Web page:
( Courtesy of the artist <a href="http://touchon.com/" target="_blank">Cecil Touchon</a> and the <a href="http://searspeyton.com/html/artistresults.asp?artist=80&testing=true">Sears/Peyton Gallery</a> i
BROOKE GLADSTONE: This is On the Media. I'm Brooke Gladstone. BOB GARFIELD: And I'm Bob Garfield back with a special On the Media. Our show this week about space. The quintessential nexus of media and interior space is, you might say, the newsroom. As we mentioned earlier, WNYC, where On the Media is produced, is currently relocating and expanding its newsroom, so we have grappled with this very issue of how to best arrange our own space, and so too have a host of other media organizations that are trying to integrate the centuries-old practice of journalism with 21st century technology.
Paul Goldberger is architecture critic for The New Yorker, where he wrote about two new buildings, that of The New York Times and Bloomberg L.P., with two very different approaches. Paul, welcome to On the Media. PAUL GOLDBERGER: Thanks Bob. BOB GARFIELD: Before we talk about these new structures, let's get a sense of the classic newsroom. PAUL GOLDBERGER: Absolutely. There was the old linotypers. Actually, they were on the floor above, as I remember. Then the presses were down in the basement, way below. So the writers and porters were actually kind of a sandwich in the middle of the whole production.
And, of course, it was all paper too, because other than the telephone that was the only way any information was conveyed. And copy boys were called copy boys because they ran around with copies of things. BOB GARFIELD: It was a kind of assembly line. PAUL GOLDBERGER: It was an assembly line, because copy moved literally from your desk, if you were a reporter, to the editor who would first review it, to the copy desk that would review it for punctuation and comma and clarity and all that, up to the top editors who would review things again sort of for content, and then finally the piece of paper would be literally handed to a linotype operator who would set type for it.
The open newsroom served two purposes, first, to help speed up this flow of pieces of paper on this assembly line. It was also to allow the editors to see everybody and to allow everybody to see everybody else, this sense that the shared energy in the room would keep everybody moving quickly. So there was a kind of work ethic to the old newsroom, as well. BOB GARFIELD: Okay, so let’s fast forward to the new New York Times building. You said it has a tensile elegance, which got me to thinking about the [LAUGHS] Verrazano Narrows Bridge. PAUL GOLDBERGER: Right. BOB GARFIELD: What did you have in mind? PAUL GOLDBERGER: Well, the new New York Times building's actually quite a beautiful skyscraper. It’s very much at odds with the old image of a newspaper building, which was sort of tough and solid and hard and rough, almost. It's very refined. It's a metal and glass building with beautiful sort of screen-like facades that help filter out the bright sun.
The problem with it isn't the building itself. It's that once the time came to actually design the new newsroom inside this, The New York Times then kind of lost its nerve, in a strange way, and hired a very conventional architectural firm to do the interiors, a kind of dulled-down, slowed-down, big open space that loses the energy of the old newsroom, but doesn't join it to anything else.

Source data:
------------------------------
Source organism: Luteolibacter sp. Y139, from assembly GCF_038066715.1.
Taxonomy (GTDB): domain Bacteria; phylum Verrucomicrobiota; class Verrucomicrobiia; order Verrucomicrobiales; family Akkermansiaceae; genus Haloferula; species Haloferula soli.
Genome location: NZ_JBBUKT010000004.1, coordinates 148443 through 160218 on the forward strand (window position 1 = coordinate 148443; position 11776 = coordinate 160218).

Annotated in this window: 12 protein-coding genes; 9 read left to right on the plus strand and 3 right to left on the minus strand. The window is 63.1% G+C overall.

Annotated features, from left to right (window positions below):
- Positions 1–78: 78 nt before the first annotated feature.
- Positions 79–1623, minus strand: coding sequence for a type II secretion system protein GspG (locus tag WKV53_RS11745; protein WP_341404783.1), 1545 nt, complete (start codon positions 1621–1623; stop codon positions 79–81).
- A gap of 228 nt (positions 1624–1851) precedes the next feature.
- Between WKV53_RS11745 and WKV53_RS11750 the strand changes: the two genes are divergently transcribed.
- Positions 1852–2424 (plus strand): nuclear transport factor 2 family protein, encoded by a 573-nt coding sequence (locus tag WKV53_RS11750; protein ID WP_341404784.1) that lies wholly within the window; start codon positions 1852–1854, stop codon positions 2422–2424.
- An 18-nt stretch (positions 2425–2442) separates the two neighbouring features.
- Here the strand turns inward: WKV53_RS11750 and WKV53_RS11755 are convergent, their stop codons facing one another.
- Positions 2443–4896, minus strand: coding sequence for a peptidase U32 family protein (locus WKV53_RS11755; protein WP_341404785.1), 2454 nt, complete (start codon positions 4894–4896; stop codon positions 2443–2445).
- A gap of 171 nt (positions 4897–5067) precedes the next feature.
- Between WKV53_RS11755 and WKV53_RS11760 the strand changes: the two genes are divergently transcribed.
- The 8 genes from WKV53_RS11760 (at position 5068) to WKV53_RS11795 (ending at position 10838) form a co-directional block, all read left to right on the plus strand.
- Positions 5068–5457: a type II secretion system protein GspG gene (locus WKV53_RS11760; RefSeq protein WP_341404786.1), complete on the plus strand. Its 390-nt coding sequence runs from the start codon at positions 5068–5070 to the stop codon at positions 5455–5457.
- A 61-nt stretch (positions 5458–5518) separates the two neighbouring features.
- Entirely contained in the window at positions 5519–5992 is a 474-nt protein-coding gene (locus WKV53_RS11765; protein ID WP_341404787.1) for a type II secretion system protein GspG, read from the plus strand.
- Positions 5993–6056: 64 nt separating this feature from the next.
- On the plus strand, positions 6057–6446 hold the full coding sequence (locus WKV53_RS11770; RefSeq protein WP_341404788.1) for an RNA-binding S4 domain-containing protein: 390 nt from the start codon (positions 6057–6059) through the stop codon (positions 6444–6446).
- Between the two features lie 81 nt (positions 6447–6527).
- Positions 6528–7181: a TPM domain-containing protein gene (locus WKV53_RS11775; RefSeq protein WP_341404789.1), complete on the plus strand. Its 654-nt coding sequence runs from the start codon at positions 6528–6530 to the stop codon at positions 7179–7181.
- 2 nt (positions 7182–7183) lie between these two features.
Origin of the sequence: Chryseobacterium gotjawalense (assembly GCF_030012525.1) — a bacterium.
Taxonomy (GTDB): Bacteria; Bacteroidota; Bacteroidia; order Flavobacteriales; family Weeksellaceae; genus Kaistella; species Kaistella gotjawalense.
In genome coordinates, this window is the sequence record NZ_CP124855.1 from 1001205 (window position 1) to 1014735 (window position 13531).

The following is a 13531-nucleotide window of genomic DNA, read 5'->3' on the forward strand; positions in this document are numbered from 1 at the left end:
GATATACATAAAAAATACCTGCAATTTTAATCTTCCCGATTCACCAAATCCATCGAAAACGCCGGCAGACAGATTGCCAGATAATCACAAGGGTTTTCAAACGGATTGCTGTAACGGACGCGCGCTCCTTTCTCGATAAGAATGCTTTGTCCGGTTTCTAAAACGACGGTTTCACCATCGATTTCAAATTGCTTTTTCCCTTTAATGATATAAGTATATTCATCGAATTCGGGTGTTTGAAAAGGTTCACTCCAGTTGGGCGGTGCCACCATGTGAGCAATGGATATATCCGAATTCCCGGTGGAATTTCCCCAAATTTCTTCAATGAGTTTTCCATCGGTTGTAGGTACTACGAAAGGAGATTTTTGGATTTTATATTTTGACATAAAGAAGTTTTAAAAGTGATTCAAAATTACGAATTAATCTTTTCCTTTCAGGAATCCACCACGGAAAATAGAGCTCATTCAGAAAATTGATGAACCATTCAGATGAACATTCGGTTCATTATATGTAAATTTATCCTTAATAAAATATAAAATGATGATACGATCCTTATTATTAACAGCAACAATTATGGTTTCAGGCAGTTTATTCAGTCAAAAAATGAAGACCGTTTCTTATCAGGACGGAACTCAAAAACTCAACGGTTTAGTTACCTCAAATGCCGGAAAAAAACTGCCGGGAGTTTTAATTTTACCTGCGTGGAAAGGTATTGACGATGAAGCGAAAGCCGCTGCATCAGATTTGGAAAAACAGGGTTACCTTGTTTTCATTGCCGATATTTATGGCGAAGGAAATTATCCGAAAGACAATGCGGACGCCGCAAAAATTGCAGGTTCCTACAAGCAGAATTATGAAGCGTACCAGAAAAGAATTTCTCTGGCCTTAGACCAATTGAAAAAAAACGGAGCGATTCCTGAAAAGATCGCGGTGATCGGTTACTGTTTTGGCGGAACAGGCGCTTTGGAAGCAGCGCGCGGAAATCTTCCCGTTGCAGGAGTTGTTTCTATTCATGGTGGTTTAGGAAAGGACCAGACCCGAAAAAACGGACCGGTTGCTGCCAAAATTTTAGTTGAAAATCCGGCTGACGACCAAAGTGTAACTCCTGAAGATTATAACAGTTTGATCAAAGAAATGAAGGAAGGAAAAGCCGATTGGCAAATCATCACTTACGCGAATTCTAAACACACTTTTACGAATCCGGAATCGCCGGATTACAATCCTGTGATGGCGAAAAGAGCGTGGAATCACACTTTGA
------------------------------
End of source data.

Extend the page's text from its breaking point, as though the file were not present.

And to me most troubling was there really isn't anything that tells you it's the digital age, other than this real silence through it all. You know, it's carpeted and, of course, there are no typewriters. There haven't been typewriters for 20-plus years now. But there's nothing to sort of make up for all of that stuff. BOB GARFIELD: Hmm. Okay well, let's move on to the Bloomberg building, which you say is a very different experience. Tell me about it. PAUL GOLDBERGER: Well, Bloomberg's space is probably the most exciting newsroom of our time. It's a big, lively, colorful, energetic space, but it's an energy of a digital age. It's got flat screens all over the place suspended from the ceiling. It's got constant information feeds on those flat screens. All the desks are sleek and white and tightly together.
The place also, by the way, has a lot of very interesting contemporary art, which isn't part of the newsgathering function but adds to this sense of it being of the moment. There's a huge central – they call it the piazza. It's a kind of open place to sit and talk, get a snack, run into people.
And you feel really that it has two parents, this space. One of them is the old newsroom, which, of course, it owes a debt to. The other is the trading floor. The Bloomberg newsroom kind of merges these two. BOB GARFIELD: So when I read your piece in The New Yorker, one of the thoughts that I couldn't get out of my head was that the newspaper business is in a tailspin, and most of the rest of the media industry, you know, pretty wobbly too, and here are these two august organizations [LAUGHS] in new digs that cost, you know, 35 quintrillion dollars each. PAUL GOLDBERGER: Mm-hmm. BOB GARFIELD: And I'm wondering what I'm supposed to make of that. PAUL GOLDBERGER: Well, the problem there is not extravagance so much as the lack of a clear idea of what to do. That's really what you feel at The New York Times. And the strange, quiet, elegant dullness of that newsroom does seem to me to embody the deer in the headlights.
Then you go to Bloomberg and you feel that this is a place that knows exactly what it wants and knows exactly how to make a place for itself in this new media age. BOB GARFIELD: Thank you very, very much. PAUL GOLDBERGER: Thank you. BOB GARFIELD: Paul Goldberger is the architecture critic for The New Yorker, where he writes the Skyline column. His most recent book is Up From Zero: Politics, Architecture and the Rebuilding of New York.